How Do You Answer the Phone?

Alden Library 10-24-2013_8977I’ve touched on my negative love for cell phones in the past. I carried two-way radios on my belt for 25+ years and never minded that because they were designed as communication devices to be used only when you wanted to exchange important information.

When I became telecommunications manger and had to ride herd on hundreds of wireless devices, I was convinced they were the spawn of the devil.

When I was working, I carried two cell phones, each on a different carrier, because I was the Fone Guy. After I retired, I put all my eggs in one Verizon HTC Droid Incredible basket. The model served me well until just recently when it started misbehaving. Today it locked up, requiring me to pull the battery to do a cold boot. It flashed some debug code on the screen, popped up a couple icons, one shaped like a tombstone with RIP engraved on it, and died. It eventually rose from the dead, but I decided 2008 to 2014 was a pretty good run and maybe it was time to get a new phone.

If you wonder what the photo has to do with the story, it’s something I noticed when I was at Ohio University’s Alden Library last fall. It was striking how many students passed by with a glowing screen cradled in their hands.

I now own a Motorola Droid Ultra

Baker Center 10-24-2013_8997Here are more students with their electronic nooses. The guy on the down escalator at Baker Center looks like he’s holding a tablet, but he’s actually a dinosaur: he’s holding – Egads! – an actual sheet of paper. I showed in another post how more folks were interesting in texting and taking selfies than watching the OU football game they were attending.

The folks at the Verizon store on North Lake Blvd. in Lake Park have been a pleasure to deal with. Michael Valerio patiently showed me what devices were available. He actually listened when I told him I didn’t really care about taking photos, playing music, texting or putting something on my belt that was the size of a TV tray, and pointed me to the Motorola Droid Ultra. The price was right – Free, except for a $30 upgrade fee and the need to buy an Otterbox Defender Series case to protect it.

Getting all my old aps back was a lot simpler than the first time I went through the drill. It’ll take some time to get stuff where I’m used to seeing it, but I’m pleased with how many things things come built into the phone that I used third-party aps for in the past.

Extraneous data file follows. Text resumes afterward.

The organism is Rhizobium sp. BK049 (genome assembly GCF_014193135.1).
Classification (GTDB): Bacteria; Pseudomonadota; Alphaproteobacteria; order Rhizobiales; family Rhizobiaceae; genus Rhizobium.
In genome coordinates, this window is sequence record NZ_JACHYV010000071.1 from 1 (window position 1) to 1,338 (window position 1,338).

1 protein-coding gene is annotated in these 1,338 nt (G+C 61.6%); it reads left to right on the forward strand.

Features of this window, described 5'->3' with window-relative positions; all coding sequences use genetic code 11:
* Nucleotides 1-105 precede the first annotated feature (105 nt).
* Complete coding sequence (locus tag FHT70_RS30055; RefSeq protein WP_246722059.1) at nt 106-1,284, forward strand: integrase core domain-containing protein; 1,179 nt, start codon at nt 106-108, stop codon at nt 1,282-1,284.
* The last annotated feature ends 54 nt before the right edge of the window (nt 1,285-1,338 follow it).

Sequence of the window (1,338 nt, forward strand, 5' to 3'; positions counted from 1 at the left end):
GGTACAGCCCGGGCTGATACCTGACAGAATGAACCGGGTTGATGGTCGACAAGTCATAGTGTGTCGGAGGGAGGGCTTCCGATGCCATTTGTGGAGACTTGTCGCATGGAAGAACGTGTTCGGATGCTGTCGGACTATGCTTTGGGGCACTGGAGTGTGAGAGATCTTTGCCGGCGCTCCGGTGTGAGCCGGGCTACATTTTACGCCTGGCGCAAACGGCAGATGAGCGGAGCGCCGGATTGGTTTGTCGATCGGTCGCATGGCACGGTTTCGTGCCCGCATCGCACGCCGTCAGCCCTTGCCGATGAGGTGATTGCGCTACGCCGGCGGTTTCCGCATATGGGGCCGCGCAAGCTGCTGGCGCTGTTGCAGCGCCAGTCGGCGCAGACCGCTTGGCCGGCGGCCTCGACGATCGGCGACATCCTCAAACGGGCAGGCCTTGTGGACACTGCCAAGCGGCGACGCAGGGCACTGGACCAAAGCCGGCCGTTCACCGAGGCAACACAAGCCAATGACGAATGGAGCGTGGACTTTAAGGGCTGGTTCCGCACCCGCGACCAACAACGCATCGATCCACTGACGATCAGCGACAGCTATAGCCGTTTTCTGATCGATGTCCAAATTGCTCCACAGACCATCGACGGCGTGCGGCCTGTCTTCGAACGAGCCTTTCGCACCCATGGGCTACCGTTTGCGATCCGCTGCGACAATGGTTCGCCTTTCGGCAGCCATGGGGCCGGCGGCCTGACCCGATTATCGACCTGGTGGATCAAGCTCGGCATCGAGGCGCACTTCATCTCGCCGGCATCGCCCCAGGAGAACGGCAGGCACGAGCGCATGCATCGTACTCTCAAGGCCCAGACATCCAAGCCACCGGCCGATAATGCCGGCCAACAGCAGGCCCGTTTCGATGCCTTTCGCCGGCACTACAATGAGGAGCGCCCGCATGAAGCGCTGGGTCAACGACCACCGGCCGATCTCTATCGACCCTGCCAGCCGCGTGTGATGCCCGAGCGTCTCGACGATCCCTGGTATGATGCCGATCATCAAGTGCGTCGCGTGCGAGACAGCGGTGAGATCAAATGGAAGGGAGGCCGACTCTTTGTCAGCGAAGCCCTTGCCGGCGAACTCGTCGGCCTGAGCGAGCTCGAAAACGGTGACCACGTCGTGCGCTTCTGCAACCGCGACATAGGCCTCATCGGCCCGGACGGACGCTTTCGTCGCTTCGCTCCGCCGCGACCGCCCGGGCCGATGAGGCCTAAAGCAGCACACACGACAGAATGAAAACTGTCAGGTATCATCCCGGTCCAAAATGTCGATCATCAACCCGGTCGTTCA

There was one problem, though. I had the phone charging behind me when I heard a strange noise. I hadn’t set up the ringtones yet, so I didn’t recognize that a call was coming in. When I picked up the phone, I could see it was Curator Jessica calling, but I couldn’t, for the life of me, figure out how to ANSWER the bleeping phone.

That was never a problem with my old Motorola MX340 two-way radio.

Selfies and Smoke Signals

OU vs Miami 10-26-2013The webosphere had been all agog this week because Oxford Dictionaries declared “selfie” to be the word of the year for 2013. For you old folks, a “selfie” is defined as a smartphone self-portrait shared on social media.

For you young folks, a dictionary” is what we used to call a non-electric spellchecker that was accessed by sneakernet and could be used by only one person at a time.

2013 ain’t 1968

OU vs Miami 10-26-2013While I was in Athens, Ohio, to do a presentation on the birth of the student rights movement, Curator Jessica finagled a field pass to the OU vs Miami of Ohio football game. Ostensibly she wanted me to shoot members of the undefeated 1968 football team to go along with action shots I have of them. I think she really wanted me to watch her younger sister, a member of OU’s Marching 110 prance around on the field playing her slidey thing. (Jessica is a band alum.)

I was less than excited. It was cold and parking was somewhere close to Louisville. Still, Curator Jessica can be persuasive.

Since I didn’t have to worry about game action, I wandered around looking at the spectators.

It became apparent very quickly that actually watching the game was secondary to gazing at portable electronic devices.

Here’s how we did it in the old days

OU vs Miami 10-26-2013One of the female students I was photographing while she was busy texting away gave me a “What is this creepy old guy looking at?” look.

I walked up, introduced myself and said, “I’m here doing a compare and contrast with football games from back in 1968. See, in my day, we didn’t have these fancy gizmos to keep our friends updated on the game. We had to use smoke signals. The stadium people would have small fires in pots scattered through the stadium so we could keep in touch with the folks on campus.”

“Really?” she asked, not quite convinced.

“Sure,” I said. “Wander around after the crowd leaves and you can probably still see small circles here and there burned into the concrete.” Then I walked away.

Urban legend or fodder for 30th Reunion

OU vs Miami 10-26-2013There is no doubt in my mind that the young woman went back to her dorm and shared the information I gave her.

It is either going to be the start of an urban legend or a story that will haunt her when she goes back for her 30th reunion.

Photo gallery of the New Age

Here’s a photo gallery of a modern university football game, one with nary a signal fire to be seen. Click on any photo to make it larger, then click on the sides to move through the gallery. And, just like when I was a student, the stands emptied out as soon as the Marching 110 finished the halftime show. It’s good to see that some things never change.